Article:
Dealing with a multiplicity of local entities in Miami is complicated. We feel very good about the prospect of racing in Miami, but it’s taking a long time to construct a race there. We got timed out for next year.
We are in advanced conversations with a number of places around the world; Vietnam, we’d like to have another race in South America, we are talking to South Africa, Copenhagen. We are the truest of global sports. The Olympics and the World Cup take place every four years in one country. We take place every year in 21 countries on five continents, and we are trying to add a sixth continent. We are excited about it.
Rationalising the calendar
We are also trying to rationalise the calendar. Right now, we go from different continents and all over the world. What we’d like to do, and not necessarily in this order, is to have all the Grands Prix in Europe in one 2-3 month time period, the same in the Americas and in Asia. This would be much more efficient in terms of getting this circus around the world, but also from the fan standpoint. We can tell people that for the next 3 months, you are going to have to get up early to watch, or the races will be on at midday or in primetime. From a marketing standpoint and how it relates to the fans, this would provide a lot more continuity.
Bringing the show to the people
We’d like to see more street racing. Even here in Hungary, we are pretty far outside the city. Not as far as somewhere like Silverstone, but the point is that we want to bring this show to the people. We want to increase our fan base. We want to pay close attention to the avid, hard core Formula fan and not alienate that group, but at the same time we want to attract new and casual fans. We are doing four fan festivals this year. We did one in Shanghai, one in Marseilles, we will be doing them in Milan and Miami. Running cars in the street and bringing the show to the people. The heritage circuits are ridiculously important to us and we want to retain those. We also have a number of purpose-built tracks, from Austin to Bahrain and Shanghai, that we want to keep. Right now, we only race truly in the streets in Singapore and Monaco. Looking at places like Miami or London, the iconography from a television standpoint is absolutely extraordinary.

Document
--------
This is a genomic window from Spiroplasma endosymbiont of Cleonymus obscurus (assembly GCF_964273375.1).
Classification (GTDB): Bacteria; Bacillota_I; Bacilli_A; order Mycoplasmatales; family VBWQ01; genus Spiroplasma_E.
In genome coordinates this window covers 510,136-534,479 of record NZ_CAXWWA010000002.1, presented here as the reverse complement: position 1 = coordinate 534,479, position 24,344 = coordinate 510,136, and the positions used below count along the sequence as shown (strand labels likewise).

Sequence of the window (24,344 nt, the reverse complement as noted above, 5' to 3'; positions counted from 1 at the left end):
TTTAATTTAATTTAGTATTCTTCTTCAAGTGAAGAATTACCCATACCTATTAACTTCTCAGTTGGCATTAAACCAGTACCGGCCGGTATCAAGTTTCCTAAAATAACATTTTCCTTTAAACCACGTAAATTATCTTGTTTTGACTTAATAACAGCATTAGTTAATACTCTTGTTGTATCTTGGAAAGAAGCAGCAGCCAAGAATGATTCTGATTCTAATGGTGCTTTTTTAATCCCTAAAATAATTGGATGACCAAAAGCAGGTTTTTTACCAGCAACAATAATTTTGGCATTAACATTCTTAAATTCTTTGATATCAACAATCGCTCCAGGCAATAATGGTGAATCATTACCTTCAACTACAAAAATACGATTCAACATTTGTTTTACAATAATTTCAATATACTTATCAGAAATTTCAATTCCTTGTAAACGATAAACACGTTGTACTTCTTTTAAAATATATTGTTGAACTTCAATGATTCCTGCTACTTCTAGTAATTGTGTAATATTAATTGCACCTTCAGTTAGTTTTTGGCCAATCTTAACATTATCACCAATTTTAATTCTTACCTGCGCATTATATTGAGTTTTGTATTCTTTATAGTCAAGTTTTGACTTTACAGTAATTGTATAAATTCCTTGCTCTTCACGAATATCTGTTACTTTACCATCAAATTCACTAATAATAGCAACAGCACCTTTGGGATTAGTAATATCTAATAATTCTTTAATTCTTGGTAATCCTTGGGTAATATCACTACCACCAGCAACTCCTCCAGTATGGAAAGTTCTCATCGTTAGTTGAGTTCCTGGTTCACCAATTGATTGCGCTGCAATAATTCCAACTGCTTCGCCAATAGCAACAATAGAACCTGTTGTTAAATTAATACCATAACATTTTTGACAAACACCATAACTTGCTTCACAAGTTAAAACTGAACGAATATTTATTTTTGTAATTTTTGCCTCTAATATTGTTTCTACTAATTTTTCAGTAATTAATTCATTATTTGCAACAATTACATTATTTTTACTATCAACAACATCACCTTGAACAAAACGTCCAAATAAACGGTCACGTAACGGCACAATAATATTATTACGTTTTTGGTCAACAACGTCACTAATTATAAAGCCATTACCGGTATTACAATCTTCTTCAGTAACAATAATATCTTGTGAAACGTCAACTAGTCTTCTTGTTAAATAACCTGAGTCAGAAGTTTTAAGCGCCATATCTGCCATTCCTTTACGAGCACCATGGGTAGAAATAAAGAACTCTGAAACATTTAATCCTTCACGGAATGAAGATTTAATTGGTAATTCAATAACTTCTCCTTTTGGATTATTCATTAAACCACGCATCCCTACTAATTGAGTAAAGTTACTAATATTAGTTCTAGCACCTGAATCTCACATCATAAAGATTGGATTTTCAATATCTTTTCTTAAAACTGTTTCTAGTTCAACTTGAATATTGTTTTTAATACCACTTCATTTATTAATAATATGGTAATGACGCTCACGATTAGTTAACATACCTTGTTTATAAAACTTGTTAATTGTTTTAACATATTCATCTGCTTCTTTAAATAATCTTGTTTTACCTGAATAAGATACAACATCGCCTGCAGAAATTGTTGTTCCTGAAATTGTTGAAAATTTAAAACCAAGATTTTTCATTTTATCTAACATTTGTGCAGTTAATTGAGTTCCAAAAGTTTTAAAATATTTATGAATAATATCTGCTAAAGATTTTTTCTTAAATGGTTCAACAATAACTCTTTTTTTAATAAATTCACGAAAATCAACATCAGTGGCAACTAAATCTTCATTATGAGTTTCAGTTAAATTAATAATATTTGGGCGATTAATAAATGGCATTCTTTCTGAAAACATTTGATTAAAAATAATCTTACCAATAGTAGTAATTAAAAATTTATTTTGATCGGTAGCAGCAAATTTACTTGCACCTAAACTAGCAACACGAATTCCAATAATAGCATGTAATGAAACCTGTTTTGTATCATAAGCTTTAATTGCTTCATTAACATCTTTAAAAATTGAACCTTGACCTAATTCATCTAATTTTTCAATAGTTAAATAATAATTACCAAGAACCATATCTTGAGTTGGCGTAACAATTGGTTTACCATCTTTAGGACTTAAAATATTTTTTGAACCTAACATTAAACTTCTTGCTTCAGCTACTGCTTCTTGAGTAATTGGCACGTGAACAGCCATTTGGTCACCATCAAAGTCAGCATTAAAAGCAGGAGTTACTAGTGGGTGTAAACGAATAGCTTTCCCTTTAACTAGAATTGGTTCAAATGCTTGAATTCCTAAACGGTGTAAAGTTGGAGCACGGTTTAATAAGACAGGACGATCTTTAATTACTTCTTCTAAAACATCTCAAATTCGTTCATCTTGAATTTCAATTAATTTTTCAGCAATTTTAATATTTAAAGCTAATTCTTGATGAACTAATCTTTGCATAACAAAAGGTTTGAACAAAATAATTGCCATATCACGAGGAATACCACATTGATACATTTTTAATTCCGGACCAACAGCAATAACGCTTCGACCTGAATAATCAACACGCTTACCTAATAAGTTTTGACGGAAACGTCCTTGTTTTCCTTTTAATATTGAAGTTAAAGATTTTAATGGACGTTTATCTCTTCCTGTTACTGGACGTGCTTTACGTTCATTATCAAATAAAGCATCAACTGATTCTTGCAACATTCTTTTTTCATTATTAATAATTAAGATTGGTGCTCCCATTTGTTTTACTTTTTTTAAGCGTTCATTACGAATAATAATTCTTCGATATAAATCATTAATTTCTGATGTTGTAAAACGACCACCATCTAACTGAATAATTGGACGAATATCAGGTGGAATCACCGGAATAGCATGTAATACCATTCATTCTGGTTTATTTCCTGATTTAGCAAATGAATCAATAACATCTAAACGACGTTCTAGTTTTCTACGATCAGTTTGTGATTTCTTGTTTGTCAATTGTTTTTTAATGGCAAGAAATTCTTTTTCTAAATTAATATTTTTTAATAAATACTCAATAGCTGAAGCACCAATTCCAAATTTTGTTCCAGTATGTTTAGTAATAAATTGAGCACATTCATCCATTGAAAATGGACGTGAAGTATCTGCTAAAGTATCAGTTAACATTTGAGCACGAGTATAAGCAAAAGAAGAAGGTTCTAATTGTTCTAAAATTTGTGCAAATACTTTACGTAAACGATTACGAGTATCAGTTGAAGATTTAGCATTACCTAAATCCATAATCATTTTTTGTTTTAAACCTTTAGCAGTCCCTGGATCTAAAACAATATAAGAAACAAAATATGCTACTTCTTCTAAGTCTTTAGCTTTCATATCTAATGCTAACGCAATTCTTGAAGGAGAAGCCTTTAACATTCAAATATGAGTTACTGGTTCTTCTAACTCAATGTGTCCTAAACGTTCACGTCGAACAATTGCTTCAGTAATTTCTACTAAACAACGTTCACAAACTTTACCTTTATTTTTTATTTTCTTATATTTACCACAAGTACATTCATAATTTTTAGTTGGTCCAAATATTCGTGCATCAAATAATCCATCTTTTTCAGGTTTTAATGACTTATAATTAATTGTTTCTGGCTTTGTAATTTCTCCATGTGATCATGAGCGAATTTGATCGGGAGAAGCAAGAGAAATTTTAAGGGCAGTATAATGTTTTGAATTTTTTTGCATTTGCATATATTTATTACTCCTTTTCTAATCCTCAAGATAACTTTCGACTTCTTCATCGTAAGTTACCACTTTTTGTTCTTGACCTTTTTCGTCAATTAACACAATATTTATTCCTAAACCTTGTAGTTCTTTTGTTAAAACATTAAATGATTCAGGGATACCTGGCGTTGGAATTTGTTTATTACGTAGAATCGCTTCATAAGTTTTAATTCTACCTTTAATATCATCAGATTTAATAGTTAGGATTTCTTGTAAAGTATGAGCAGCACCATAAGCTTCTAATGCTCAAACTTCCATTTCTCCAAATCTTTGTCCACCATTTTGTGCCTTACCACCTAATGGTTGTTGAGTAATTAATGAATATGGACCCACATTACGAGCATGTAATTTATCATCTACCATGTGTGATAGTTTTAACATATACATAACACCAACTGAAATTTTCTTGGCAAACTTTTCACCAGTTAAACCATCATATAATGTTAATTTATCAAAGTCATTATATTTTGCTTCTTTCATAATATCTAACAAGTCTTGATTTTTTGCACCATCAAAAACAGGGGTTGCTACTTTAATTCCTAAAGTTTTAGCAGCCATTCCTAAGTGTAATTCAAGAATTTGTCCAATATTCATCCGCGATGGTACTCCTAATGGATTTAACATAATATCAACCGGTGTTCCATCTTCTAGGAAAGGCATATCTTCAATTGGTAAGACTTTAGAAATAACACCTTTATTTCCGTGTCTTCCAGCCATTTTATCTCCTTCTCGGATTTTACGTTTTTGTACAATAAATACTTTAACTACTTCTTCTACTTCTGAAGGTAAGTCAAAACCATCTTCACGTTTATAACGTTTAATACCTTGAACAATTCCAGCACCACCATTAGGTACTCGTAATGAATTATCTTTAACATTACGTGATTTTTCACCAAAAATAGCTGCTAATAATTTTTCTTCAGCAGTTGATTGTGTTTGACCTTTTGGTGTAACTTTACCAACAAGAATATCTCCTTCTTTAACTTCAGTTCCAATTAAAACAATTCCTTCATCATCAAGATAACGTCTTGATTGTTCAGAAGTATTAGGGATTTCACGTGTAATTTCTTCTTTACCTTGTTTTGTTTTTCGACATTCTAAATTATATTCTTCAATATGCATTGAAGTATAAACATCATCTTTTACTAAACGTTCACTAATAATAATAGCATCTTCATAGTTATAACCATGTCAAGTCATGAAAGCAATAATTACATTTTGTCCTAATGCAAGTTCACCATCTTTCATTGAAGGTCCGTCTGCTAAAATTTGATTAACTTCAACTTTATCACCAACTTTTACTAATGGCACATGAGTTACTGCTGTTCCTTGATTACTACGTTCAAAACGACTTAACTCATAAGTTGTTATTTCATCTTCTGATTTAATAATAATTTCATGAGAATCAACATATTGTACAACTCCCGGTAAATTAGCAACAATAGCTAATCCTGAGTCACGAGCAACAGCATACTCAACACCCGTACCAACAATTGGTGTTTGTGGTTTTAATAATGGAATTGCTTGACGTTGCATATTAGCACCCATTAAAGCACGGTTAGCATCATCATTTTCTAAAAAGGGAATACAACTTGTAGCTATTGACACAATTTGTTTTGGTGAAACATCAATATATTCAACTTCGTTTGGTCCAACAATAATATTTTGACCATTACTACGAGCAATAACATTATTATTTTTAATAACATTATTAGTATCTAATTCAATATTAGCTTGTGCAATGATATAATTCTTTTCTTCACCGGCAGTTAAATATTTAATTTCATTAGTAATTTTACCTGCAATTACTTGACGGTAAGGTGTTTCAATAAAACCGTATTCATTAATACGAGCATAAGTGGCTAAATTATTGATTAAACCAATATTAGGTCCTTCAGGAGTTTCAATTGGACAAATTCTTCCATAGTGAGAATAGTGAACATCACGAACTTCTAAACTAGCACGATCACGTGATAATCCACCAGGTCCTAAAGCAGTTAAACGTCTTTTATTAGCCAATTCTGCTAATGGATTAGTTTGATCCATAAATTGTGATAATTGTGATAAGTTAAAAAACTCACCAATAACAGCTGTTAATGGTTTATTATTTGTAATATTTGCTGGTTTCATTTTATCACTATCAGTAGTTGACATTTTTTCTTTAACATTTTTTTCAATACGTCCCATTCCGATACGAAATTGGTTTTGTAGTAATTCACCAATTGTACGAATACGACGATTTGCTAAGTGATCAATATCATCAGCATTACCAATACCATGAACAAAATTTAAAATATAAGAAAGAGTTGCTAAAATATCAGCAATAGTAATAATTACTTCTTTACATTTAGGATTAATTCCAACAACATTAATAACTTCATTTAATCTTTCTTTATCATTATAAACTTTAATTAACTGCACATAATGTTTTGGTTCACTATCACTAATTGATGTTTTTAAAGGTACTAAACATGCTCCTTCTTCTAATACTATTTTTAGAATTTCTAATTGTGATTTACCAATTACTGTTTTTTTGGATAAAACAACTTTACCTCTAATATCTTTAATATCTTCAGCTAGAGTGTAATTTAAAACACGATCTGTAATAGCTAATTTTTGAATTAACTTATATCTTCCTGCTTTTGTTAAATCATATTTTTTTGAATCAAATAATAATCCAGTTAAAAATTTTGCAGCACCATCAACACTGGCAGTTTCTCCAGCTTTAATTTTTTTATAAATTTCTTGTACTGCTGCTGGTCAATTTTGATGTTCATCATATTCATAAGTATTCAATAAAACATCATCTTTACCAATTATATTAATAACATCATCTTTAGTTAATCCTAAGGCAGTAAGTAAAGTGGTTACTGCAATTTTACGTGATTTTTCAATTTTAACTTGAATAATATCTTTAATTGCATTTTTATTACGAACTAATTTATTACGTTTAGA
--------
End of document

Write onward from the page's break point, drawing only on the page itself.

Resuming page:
On being relevant
One of the things we are trying to do is pivot Formula 1® from a motorsport company to a media and entertainment brand. At the same time, we want the heart, the soul and the passion of a race car driver in the middle of that. Every conversation that we have at Formula 1, we put the fan in the middle of the table. How will this decision impact the fan experience? If we are not serving our fans or growing our fan base, we are not being relevant. We compete for fans attention, for their pocket books, for their eyeballs, for their share of voice, every single day. Whether it’s against a movie, the World Cup, or the opera, we want to be relevant in an environment that is much more entertainment-driven. People will pay and invest in experiences, provided that the value we are giving them is commensurate with the investment.
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